(Sometimes when I start these posts, I hear (of course I do) the lyrics to Pink Floyd’s “Comfortably Numb” (hello hello is there anybody in there), even though numb isn’t (almost) ever how I’d describe myself here at the writing desk, during this morning time…

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If you’re local to the Bay Area, and feel like doing some writing this month, don’t forget about Writing the Flood on Feb 18 — we’ll gather for great words, tasty snacks and absolutely fantabulous writing community. You don’t have to be a “writer”-writer to join us, and if you are a writer-writer (whatever that means to you), this workshop is a great chance to change up your usual writing routines. Don’t miss it.

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Last night, at the Write Whole meeting, I handed out a number of images as our second prompt — I invited the writers gathered to notice which one was most calling to their writing selves, which one inspired or evoked story, voice, description. We wrote for 20 minutes.

(Let this be your prompt today, if you want one. Click on the links and notice what percolates up for you as you view the images — begin as soon as you have a strong response, and follow your writing wherever it seems to want you to go. You can always use another image for a different write!)

Here’s my response — I bet you can guess which image I was working from.

Stop asking for permission. Isn’t this the interminable lesson for girls? Is it for everyone? (Not everyone.)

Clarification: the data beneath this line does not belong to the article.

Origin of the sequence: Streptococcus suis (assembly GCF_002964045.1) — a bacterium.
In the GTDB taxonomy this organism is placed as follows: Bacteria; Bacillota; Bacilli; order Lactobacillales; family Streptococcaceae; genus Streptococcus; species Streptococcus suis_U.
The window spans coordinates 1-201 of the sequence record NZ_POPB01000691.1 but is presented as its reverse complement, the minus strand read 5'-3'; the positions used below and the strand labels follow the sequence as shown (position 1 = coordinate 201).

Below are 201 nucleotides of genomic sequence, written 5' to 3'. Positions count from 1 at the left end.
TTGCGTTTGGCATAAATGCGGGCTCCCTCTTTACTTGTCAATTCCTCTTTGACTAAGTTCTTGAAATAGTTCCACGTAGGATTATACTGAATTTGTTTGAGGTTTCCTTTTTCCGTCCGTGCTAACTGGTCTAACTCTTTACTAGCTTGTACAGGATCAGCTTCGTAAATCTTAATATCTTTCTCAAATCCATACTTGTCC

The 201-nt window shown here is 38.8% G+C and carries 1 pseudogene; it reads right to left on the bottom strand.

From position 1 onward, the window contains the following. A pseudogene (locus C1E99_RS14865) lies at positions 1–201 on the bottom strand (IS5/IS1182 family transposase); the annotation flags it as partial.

Stop waiting for someone to say, Yes please, come on down now, you’ve won a chance to live your life! This is me on the floor reaching upward, this is me slamming a door in your face because I’m writing now, this is me learning now not to be nice. This is a new skill: unnice. It’s not mean or unkind or hostile or even fucking high maintenance (definitely don’t be the unnice femme — that’s another write).It’s honest, which is a generosity, actually. It’s sleek and pressured, it’s not wearing enough clothes, it’s everyday handsome, it makes you uncomfortable. What happens if my face doesn’t shape-shift into an accommodating smile every single time someone makes eye contact with me? What happens if I wear only the body I want to wear and nobody else’s hopes or desires? What if no issues more often from my lips than yes? What if I get really good not only at knowing exactly what I need to be my very best and whole and evanescent self, but also at saying it out loud — and then (and then!), too, expecting it to fucking happen, without offering the backwash of but you know, whatever, I’m fine with whatever.

What happens when I’m no longer fine with whatever? This is a new alchemy, understanding how to hold against my body that some people won’t like it, and that doesn’t mean we’re going to die. How far back does nice go — the little girl who wants everyone to be ok and maybe then her daddy will come home and her mommy won’t be so sad and mad. This is a made up story that lives inside the malleable bones of the nice girl, the one whose main fucking goal was making sure everyone really liked er, who could easily be on everyone’s side, who can understand your point of view and the point of view of the man hurting you, who above all else wanted to walk out of the party with everyone saying, oh, she’s so nice.

What lives inside nice but murk and wishy-washy , the pond water of terror and control, the browned-out idea that if you don’t like me that means I’m bad, like core-bad. Bone bad. Let me break my bones for you, so you can suckle at the marrow– then the nice girl is saved.

How does the nice girl come to understand this, come to paste on her shiny blue mask of happy and appeasing, come to feed others on I’m fine! when the world is crumbling under her feet — come to swallow hard, I mean, choke thick on the stories inside her, the voices the painting the creative ricochet that someone else — almost anyone else — might not like? And then how does she unlearn that swallowing?